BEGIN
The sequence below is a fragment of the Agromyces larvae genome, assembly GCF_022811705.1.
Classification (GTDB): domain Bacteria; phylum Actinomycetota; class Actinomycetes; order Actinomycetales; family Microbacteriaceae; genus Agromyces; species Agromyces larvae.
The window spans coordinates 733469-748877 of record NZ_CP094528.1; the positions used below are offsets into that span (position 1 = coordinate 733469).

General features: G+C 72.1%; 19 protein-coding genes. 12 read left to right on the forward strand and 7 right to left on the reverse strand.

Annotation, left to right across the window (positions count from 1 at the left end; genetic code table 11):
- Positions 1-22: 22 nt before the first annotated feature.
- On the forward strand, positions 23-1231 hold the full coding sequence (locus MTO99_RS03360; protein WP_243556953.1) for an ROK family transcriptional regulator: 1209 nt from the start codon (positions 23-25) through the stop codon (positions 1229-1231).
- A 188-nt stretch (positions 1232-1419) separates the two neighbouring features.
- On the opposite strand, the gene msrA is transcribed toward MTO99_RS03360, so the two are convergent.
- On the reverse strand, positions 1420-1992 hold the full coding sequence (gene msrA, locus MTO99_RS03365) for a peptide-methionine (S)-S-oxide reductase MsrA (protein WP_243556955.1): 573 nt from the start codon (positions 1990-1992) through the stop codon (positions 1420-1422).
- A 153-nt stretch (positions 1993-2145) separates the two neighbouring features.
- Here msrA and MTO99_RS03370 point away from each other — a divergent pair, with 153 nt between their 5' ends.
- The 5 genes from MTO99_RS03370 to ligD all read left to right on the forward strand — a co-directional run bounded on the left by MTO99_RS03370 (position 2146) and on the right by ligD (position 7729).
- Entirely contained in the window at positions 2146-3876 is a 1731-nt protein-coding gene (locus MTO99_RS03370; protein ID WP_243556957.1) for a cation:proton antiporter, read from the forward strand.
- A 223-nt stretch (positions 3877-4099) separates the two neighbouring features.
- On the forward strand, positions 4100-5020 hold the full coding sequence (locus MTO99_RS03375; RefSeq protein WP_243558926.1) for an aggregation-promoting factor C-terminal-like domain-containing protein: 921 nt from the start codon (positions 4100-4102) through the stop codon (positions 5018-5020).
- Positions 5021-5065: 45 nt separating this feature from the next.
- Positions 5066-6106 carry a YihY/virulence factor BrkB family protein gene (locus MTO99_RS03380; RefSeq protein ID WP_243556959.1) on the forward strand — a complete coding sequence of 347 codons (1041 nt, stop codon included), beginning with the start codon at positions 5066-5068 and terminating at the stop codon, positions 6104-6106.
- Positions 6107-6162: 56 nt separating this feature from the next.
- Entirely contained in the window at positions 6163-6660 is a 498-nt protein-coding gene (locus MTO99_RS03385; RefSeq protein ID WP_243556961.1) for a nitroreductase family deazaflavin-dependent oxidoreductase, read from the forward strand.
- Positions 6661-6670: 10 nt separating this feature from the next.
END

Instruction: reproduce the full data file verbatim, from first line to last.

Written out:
The sequence below is a fragment of the Agromyces larvae genome, assembly GCF_022811705.1.
Classification (GTDB): domain Bacteria; phylum Actinomycetota; class Actinomycetes; order Actinomycetales; family Microbacteriaceae; genus Agromyces; species Agromyces larvae.
The window spans coordinates 733469-748877 of record NZ_CP094528.1; the positions used below are offsets into that span (position 1 = coordinate 733469).

General features: G+C 72.1%; 19 protein-coding genes. 12 read left to right on the forward strand and 7 right to left on the reverse strand.

Annotation, left to right across the window (positions count from 1 at the left end; genetic code table 11):
- Positions 1-22: 22 nt before the first annotated feature.
- On the forward strand, positions 23-1231 hold the full coding sequence (locus MTO99_RS03360; protein WP_243556953.1) for an ROK family transcriptional regulator: 1209 nt from the start codon (positions 23-25) through the stop codon (positions 1229-1231).
- A 188-nt stretch (positions 1232-1419) separates the two neighbouring features.
- On the opposite strand, the gene msrA is transcribed toward MTO99_RS03360, so the two are convergent.
- On the reverse strand, positions 1420-1992 hold the full coding sequence (gene msrA, locus MTO99_RS03365) for a peptide-methionine (S)-S-oxide reductase MsrA (protein WP_243556955.1): 573 nt from the start codon (positions 1990-1992) through the stop codon (positions 1420-1422).
- A 153-nt stretch (positions 1993-2145) separates the two neighbouring features.
- Here msrA and MTO99_RS03370 point away from each other — a divergent pair, with 153 nt between their 5' ends.
- The 5 genes from MTO99_RS03370 to ligD all read left to right on the forward strand — a co-directional run bounded on the left by MTO99_RS03370 (position 2146) and on the right by ligD (position 7729).
- Entirely contained in the window at positions 2146-3876 is a 1731-nt protein-coding gene (locus MTO99_RS03370; protein ID WP_243556957.1) for a cation:proton antiporter, read from the forward strand.
- A 223-nt stretch (positions 3877-4099) separates the two neighbouring features.
- On the forward strand, positions 4100-5020 hold the full coding sequence (locus MTO99_RS03375; RefSeq protein WP_243558926.1) for an aggregation-promoting factor C-terminal-like domain-containing protein: 921 nt from the start codon (positions 4100-4102) through the stop codon (positions 5018-5020).
- Positions 5021-5065: 45 nt separating this feature from the next.
- Positions 5066-6106 carry a YihY/virulence factor BrkB family protein gene (locus MTO99_RS03380; RefSeq protein ID WP_243556959.1) on the forward strand — a complete coding sequence of 347 codons (1041 nt, stop codon included), beginning with the start codon at positions 5066-5068 and terminating at the stop codon, positions 6104-6106.
- Positions 6107-6162: 56 nt separating this feature from the next.
- Entirely contained in the window at positions 6163-6660 is a 498-nt protein-coding gene (locus MTO99_RS03385; RefSeq protein ID WP_243556961.1) for a nitroreductase family deazaflavin-dependent oxidoreductase, read from the forward strand.
- Positions 6661-6670: 10 nt separating this feature from the next.